As usual, I didn’t stay too long. But this time I wanted to pay honors to my roots. I realized that I have an enormous amount of pictures taken all over the world, but I never shot anything here. I didn’t have my camera with me and I didn’t want this to be shot with an IPhone. Plus, this is No Country for Young Men, so which better way to portray the stillness of suburbia other than an old Pentax from the 80’s?

Dealing with injuries: 8 hacks for surviving long recovery without going mad

Dealing with injuries: 8 hacks for surviving long recovery without going mad

Dealing with injuries and physical pain has been one of my biggest struggles last year. I went through a quite long recovery after a bad motorbike accident. Some of its consequences are still bothering me today. During the long recovery process, I learned a lot about myself, about pain, about gratefullness, about pain, about boredom, about pain and about patience (did I mention pain?) 🙂

I’m quite sure that this scenario
can also fit to other people,
so I hope that sharing my experience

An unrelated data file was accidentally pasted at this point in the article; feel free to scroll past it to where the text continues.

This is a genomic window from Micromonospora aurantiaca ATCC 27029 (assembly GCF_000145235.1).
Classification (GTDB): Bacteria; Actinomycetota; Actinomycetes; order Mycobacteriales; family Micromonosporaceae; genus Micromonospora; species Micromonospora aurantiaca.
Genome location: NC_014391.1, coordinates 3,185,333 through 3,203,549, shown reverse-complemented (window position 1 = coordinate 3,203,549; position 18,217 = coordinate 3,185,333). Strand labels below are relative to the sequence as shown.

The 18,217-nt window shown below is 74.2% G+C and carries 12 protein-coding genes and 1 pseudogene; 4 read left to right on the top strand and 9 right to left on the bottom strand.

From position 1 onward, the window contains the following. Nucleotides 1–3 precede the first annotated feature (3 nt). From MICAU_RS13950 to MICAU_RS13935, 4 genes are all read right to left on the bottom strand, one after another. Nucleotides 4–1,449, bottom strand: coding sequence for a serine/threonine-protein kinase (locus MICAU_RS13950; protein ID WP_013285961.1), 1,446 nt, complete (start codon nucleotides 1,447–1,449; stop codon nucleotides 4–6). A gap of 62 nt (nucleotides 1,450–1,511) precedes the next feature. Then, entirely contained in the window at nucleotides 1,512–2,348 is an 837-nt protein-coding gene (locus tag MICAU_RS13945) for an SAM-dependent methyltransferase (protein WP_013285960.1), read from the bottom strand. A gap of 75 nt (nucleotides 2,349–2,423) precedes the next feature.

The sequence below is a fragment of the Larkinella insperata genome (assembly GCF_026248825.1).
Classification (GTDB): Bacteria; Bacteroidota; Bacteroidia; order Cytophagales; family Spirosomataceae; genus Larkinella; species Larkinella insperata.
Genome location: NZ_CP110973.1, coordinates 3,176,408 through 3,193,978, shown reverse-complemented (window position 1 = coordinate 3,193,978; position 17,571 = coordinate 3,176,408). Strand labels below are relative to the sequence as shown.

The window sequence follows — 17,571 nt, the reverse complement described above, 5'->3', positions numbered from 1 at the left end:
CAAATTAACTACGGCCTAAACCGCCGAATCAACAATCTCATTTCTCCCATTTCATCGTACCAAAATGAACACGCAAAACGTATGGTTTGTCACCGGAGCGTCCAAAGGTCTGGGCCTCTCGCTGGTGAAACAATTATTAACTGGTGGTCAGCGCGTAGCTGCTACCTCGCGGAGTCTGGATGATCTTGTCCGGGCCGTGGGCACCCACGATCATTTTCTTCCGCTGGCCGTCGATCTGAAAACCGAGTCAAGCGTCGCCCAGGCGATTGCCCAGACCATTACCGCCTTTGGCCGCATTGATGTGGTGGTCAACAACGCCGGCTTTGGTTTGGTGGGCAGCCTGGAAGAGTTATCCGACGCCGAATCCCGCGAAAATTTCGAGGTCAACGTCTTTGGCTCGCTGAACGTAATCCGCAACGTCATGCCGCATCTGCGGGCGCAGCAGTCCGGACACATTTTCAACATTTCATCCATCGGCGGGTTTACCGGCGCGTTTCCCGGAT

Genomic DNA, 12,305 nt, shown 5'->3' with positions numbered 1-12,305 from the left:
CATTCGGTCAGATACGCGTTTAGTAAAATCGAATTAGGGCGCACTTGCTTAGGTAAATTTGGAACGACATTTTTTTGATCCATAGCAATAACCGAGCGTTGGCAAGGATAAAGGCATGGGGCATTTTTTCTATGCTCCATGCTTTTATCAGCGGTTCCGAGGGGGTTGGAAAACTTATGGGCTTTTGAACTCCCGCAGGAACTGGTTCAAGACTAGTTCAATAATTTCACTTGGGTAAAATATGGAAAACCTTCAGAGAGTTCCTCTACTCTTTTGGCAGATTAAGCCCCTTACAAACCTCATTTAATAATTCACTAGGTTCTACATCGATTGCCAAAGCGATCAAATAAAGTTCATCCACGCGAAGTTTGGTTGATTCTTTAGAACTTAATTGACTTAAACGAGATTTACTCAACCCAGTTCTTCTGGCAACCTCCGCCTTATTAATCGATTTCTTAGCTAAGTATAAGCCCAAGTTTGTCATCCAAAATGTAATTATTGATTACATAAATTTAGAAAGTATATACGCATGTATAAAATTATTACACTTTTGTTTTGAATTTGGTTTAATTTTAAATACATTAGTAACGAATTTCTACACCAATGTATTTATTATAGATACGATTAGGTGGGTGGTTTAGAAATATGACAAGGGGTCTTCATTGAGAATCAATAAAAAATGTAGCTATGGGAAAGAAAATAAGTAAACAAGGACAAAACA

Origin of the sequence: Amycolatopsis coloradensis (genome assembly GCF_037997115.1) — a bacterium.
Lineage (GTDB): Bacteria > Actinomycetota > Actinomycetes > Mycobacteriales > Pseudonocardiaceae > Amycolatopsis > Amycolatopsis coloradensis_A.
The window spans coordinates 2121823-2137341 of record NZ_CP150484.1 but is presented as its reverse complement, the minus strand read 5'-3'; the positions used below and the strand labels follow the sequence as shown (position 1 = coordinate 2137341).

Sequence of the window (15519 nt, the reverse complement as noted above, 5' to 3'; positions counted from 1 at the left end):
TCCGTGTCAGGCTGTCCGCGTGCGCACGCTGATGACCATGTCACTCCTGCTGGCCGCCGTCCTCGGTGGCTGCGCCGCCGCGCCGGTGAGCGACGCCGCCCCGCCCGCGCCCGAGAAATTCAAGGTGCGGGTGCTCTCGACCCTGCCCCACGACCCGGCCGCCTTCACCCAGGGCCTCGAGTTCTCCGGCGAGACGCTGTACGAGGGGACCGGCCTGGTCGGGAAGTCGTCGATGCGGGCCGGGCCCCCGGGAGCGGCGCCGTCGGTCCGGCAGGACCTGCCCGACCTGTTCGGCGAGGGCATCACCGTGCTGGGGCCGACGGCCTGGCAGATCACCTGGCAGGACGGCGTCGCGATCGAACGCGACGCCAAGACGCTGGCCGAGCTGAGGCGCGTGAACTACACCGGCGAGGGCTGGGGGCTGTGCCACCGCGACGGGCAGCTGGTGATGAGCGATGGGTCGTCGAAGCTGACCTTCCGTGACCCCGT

can be useful.


So here are my 8 hacks for dealing with injuries and get back on your feet as soon as possible. Plus: some tips are injury related, but others are applicable to sickness in general.

dealing with injuries
dealing with injuries

On overcoming intense pain


1. Constant contact with a caring human

When the adrenaline rush was over and paramedics were trying to scoop me from the ground I felt the most excruciating pain I ever felt. (Now I’m like “giving birth!? Not even scared!”). What I found helpful straight away was constant contact with a caring human. Before my family arrived, I was clutching to a stranger’s hand (a very nice drunkard that happened to stroll by) and it helped a lot. After a shock, don’t be afraid to ask for a hand of compassion. It really makes a difference.

2. Controlled breathing

Another thing that helped me was breathing. Like yoga breathing or fitness breathing. Big breaths-in inflating you stomach, big breaths-out deflating your stomach. Focusing on breathing will help coping with pain, but especially coping with the panic rush that goes with it.

These two hacks are not magic, I would lie if I tell you that I didn’t scream, but when painkillers are not an option, those are the only things that lightly help.

On drugs

I’ve been on a strong painkiller cocktail for a week and then on Oxy (a morphine derivate) for more than a month. This is slippery. But if you’re recovering and you’re supposed to get better every day, the key is to identify your pain threshold and work from there. I could bear a full day pills-free, but around 6/7 pm I stared to freak out. So I had my morphine and tried to resist for the night and the day to come (taking some paracetamol can help to fill the gaps). My tip here is:

3. Identify your pain threshold and work from it